“Sorrow Looks Back; Worry Looks Around; Faith Looks Up” (Ralph Waldo Emerson Proverb)

Family Dynamic:
Bethany and family in hospital after attack

Bethany describes her family as “normal”. Her father, Tom Hamilton, was raised in Ocean City, New Jersey where he learned to surf. He visited Hawaii in 1971 and vowed that he would return. Bethany’s mother, Cheri Lynch, was raised in San Diego, California where she learned to surf at Mission Beach. At the time, surfing was a boys’ sport but Cheri was hooked and vowed to get to Hawaii. In the 70’s Cheri and Tom met at the Kauai Surf Hotel where Tom worked as a waiter. On Valentine’s Day, Tom popped the question so surfer, ”Ladybug”, married surfer, “Tunas”.  The  Hamiltons knew that all of their children would learn to surf because “There was, after all, saltwater in the bloodline” (Hamilton, 31). All sources agree that Tom and Cheri were passionate about their family, faith, and surfing. The parents seemed unmotivated to define their lives by working for material possessions. Instead, they valued God, family, and friends above wealth, social status, and financial security.

Cheri and Tom lived in a modest house on the beach of Kauai, Hawaii with their three children. Kauai is, “a tiny island in the middle of the Pacific Ocean with one road to get around on,” (Hamilton, 53) a place where the Hamiltons were always aware of God’s beautiful, natural creation. Tom remained a waiter at a local hotel while Cheri cleaned rental

Surfing while other kids are at school

houses to support their family. Both continued to surf with their children as a family activity.

The oldest son, Noah, was serious, focused, and an excellent photographer. Timmy, the middle child, enjoyed making people laugh and was an excellent video editor. Bethany, the youngest child, enjoyed music, movies, lots of friends, and above all surfing. Bethany stated that her brothers made her competitive because they “never treated me like a girl” (Hamilton, 38). She learned at an early age not to wince, whine, or wallow in self-pity when Noah and Timmy played tricks on her, which made Bethany strong and determined. That residual strength and determination would help her survive the shark attack.

The Hamilton family describes themselves as the biggest fans of each other, win or lose “When one wins, we all win,” (Hamilton, 38) but they were taught to be good losers, “because there’s always tomorrow” (Hamilton, 43) to try even harder. Bethany’s parents recognized her surfing talent so by the age of eight, they signed her up for a surfing competition on Oahu, Hawaii. Bethany realized that entering competitions was not easy or cheap for her parents, but she had their total support. After Bethany won several competitions, she earned more money and received Rip Curl sponsorship which provided her with surfing gear. When Bethany wanted to become a professional surfer, the entire family supported her. Her parents even agreed to home school her so she could manage her competition schedule and have enough free time for surfing practice. No matter where the Hamilton family traveled, they always prayed together for the safety of all surfers before a competition. The family were members of the North Shore Community Church where they attended services, retreats, camps, and Bible studies. Bethany was influenced by her parents’ faith and began to choose “friends like me who wanted to be close to God” (Hamilton, 58-59). Since film is a visual medium and “faith” is not, the movie emphasizes “family” as the primary catalyst for Bethany’s recovery, but the book emphasizes “faith”.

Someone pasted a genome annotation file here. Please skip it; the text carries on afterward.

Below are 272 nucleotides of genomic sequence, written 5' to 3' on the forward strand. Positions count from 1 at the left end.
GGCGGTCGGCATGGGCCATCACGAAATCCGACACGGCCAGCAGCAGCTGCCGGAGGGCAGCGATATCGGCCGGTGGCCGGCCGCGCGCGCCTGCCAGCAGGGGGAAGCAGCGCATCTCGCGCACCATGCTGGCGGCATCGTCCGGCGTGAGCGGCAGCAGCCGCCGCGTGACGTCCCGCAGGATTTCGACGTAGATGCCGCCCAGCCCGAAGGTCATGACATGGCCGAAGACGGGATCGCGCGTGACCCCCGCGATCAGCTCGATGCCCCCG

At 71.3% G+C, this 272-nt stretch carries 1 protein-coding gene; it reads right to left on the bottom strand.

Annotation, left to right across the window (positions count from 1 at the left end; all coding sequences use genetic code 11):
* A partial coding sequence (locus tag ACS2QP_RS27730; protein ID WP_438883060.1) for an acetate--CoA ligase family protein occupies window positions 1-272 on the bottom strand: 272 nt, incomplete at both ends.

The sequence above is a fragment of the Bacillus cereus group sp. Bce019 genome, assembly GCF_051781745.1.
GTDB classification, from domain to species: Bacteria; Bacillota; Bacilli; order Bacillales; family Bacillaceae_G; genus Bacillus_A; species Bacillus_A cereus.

After the shark attack, Bethany’s family provided the strength and faith that she needed to overcome the trauma and fatigue during her six days in the hospital. The presence of God in the Hamilton’s daily life helped all of them to cope, heal, and recover. After Bethany went home, they provided the physical and psychological care that kept her

Board Hook created by Bethany’s Dad

resilient. Teresa Blakely in Faith and Trauma describes the destabilization of family after a traumatic event. She describes the “evaporation” of support systems and the unacknowledged “ghost” always present. Everyday events can become insurmountable tasks but the Hamilton family, as focused as a shark, attacked Bethany’s problems head-on together as a unit. Her father designed a modified surf board so she could duck dive; Noah designed a website for Bethany’s fans; Timmy photographed surf sessions and her mother cheered for her. The entire family prayed together for God’s healing and help. Of course her family grieved Bethany’s loss of an arm and worried about the huge medical bills accumulating, but they thought of alternative ways for Bethany to do physical tasks and they worked with friends who held fundraisers on the Hamilton’s behalf to pay bills. By God’s grace, through donors from around the world, the bills were eventually paid by strangers who had learned Bethany’s story on TV.  When Bethany showed her family how determined she was to surf again, they continued to be her biggest fans.